Ms. Watson joined the Board in April 2021. Following her initial onboarding, the Board will add Ms. Watson to the committees where she can best contribute. A member of the Conservation Society of California and Oakland Zoo board from 2014-2020, her roles included vice chair and co-chair. She also chaired their audit, education, and succession planning committees and participated in their recent CEO search. Ms. Watson is currently on the Strategic Advisory Board of private equity firm FTV Capital. Formerly an Executive Vice President and Head of Digital Solutions for Business at Wells Fargo, Ms. Watson transformed the bank digitally and managed key enterprise channels for customers. Her banking and financial technology expertise includes digital customer experience, innovations in payments and cyber-fraud, and digital transformation. During her 18 years at Wells Fargo, she was Executive Advisor to their Women’s Team Member Network and a member of the Enterprise Diversity Council. Ms. Watson is a lecturer on open banking and platforms and has won numerous awards for innovation in banking, including 2016 Digital Banker of the Year by American Banker. Ms. Watson holds an MBA in Finance from The Wharton School, University of Pennsylvania, and a BA in Economics and Government/International Relations from Cornell University. We believe that Ms. Watson’s 27 years of expertise in digital banking and innovation, along with her 24 years of business management and consulting experience in the Bay Area, well qualify her to serve on our Board.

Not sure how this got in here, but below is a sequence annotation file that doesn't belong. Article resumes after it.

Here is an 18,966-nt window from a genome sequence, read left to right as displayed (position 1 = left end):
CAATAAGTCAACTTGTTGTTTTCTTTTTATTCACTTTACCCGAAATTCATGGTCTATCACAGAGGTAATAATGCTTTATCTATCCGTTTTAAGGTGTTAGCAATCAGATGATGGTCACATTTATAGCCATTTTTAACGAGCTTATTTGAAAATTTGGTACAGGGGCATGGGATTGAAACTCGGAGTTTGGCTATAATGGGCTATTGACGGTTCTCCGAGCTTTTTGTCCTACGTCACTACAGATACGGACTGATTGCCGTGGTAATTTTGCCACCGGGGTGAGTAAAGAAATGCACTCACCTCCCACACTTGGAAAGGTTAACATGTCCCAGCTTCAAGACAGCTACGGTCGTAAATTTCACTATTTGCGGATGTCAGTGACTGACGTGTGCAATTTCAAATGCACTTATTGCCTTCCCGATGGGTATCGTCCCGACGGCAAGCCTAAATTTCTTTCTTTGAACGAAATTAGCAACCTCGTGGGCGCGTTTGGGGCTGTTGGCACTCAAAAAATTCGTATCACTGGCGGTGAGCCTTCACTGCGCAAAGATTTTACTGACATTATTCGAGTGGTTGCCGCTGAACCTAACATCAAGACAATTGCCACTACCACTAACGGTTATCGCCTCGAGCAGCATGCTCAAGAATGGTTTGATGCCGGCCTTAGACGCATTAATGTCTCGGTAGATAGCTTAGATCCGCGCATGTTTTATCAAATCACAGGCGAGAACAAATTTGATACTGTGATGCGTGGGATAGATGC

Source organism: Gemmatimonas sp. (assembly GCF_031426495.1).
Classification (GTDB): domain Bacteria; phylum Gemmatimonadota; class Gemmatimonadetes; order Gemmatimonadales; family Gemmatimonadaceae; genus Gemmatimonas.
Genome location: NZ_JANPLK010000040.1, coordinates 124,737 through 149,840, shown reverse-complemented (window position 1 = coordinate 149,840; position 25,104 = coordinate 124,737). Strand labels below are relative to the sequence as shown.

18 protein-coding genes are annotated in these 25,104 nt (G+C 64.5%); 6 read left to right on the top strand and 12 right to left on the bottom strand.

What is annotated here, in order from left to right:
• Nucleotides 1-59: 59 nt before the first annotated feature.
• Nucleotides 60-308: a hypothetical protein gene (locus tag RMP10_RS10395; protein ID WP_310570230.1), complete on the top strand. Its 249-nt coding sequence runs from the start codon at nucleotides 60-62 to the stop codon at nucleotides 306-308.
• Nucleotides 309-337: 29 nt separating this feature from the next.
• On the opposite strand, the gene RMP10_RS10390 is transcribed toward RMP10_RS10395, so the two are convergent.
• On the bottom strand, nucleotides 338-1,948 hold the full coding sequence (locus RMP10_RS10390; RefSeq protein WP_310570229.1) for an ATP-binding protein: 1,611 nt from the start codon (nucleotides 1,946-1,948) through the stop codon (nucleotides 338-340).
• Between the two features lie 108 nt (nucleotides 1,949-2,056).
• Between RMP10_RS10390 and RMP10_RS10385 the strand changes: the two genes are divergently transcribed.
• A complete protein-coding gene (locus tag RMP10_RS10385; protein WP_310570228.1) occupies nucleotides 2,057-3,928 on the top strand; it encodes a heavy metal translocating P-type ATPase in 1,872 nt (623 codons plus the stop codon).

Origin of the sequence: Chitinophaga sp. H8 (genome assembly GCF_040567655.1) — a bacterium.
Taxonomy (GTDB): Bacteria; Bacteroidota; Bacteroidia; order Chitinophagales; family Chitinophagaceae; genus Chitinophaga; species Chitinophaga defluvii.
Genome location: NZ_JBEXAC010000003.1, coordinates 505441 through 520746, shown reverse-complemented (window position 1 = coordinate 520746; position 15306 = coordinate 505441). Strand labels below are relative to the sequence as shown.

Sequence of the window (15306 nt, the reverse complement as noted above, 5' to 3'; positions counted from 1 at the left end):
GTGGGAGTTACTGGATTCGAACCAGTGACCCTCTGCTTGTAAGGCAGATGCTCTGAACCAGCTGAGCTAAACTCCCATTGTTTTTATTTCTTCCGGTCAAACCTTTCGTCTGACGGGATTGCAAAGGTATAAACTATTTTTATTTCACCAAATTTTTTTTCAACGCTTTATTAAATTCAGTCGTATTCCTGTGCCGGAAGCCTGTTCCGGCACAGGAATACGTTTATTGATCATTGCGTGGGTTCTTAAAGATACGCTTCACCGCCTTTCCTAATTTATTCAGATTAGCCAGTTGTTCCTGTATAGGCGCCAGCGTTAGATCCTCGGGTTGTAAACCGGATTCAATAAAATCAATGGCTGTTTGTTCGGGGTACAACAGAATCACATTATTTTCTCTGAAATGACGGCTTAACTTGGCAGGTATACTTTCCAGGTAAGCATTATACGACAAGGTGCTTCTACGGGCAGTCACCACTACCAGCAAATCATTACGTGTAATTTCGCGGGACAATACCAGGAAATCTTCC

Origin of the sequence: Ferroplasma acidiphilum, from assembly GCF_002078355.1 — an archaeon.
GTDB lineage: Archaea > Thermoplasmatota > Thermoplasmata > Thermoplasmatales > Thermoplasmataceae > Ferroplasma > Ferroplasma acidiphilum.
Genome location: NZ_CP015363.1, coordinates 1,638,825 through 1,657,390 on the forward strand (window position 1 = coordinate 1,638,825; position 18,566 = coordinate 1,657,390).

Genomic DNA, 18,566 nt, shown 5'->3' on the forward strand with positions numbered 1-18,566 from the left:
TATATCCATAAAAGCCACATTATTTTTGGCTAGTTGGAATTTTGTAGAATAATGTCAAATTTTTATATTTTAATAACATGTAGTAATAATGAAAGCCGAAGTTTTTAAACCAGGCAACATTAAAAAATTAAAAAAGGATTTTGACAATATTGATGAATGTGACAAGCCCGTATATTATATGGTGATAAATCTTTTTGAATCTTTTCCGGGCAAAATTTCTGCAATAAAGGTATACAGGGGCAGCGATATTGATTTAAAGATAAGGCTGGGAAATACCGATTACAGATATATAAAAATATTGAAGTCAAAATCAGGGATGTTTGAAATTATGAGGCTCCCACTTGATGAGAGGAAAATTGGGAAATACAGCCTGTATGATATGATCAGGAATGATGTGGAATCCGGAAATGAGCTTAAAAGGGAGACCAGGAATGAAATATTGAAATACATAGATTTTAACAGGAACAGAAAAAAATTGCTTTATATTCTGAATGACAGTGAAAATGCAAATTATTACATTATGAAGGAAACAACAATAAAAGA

THE BOARD OF DIRECTORS UNANIMOUSLY RECOMMENDS

A VOTE “FOR” EACH OF THE DIRECTORS NOMINATED FOR RE-ELECTION

IN PROPOSAL ONE.

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Proposal Number 1: Election of Directors

Director Compensation

The following table sets forth certain information regarding the compensation earned by or awarded to each non-employee director who served on the Board of Directors in 2020.  Our newest Board member, Ms. Secil Tabli Watson, is not included in the table below because she joined the Board in 2021.

Fees earned

and paid in

Stock

Option

Cash

Awards

Awards

All Other

Total

Name

    

($)(1)

    

($)(1)

    

($)(1)

Compensation

    

($)

Steven I. Barlow

33,537

16,682

16,731

(2)  

66,950

James C. Hale

 

38,982

 

 

33,468

(2)

72,450

Robert Heller

 

38,485

 

16,729

 

16,736

(2)

71,950

Norma J. Howard

 

38,509

 

33,441

 

 

71,950

Kevin Kennedy

 

33,537

 

16,682

 

16,731

(2)

66,950

William H. McDevitt Jr.

 

42,509

 

33,441

 

75,950

Leslie E. Murphy

33,509

33,441

66,950

Joel Sklar, MD

 

38,509

 

33,441

 

 

71,950

Brian M. Sobel

 

53,509

 

33,441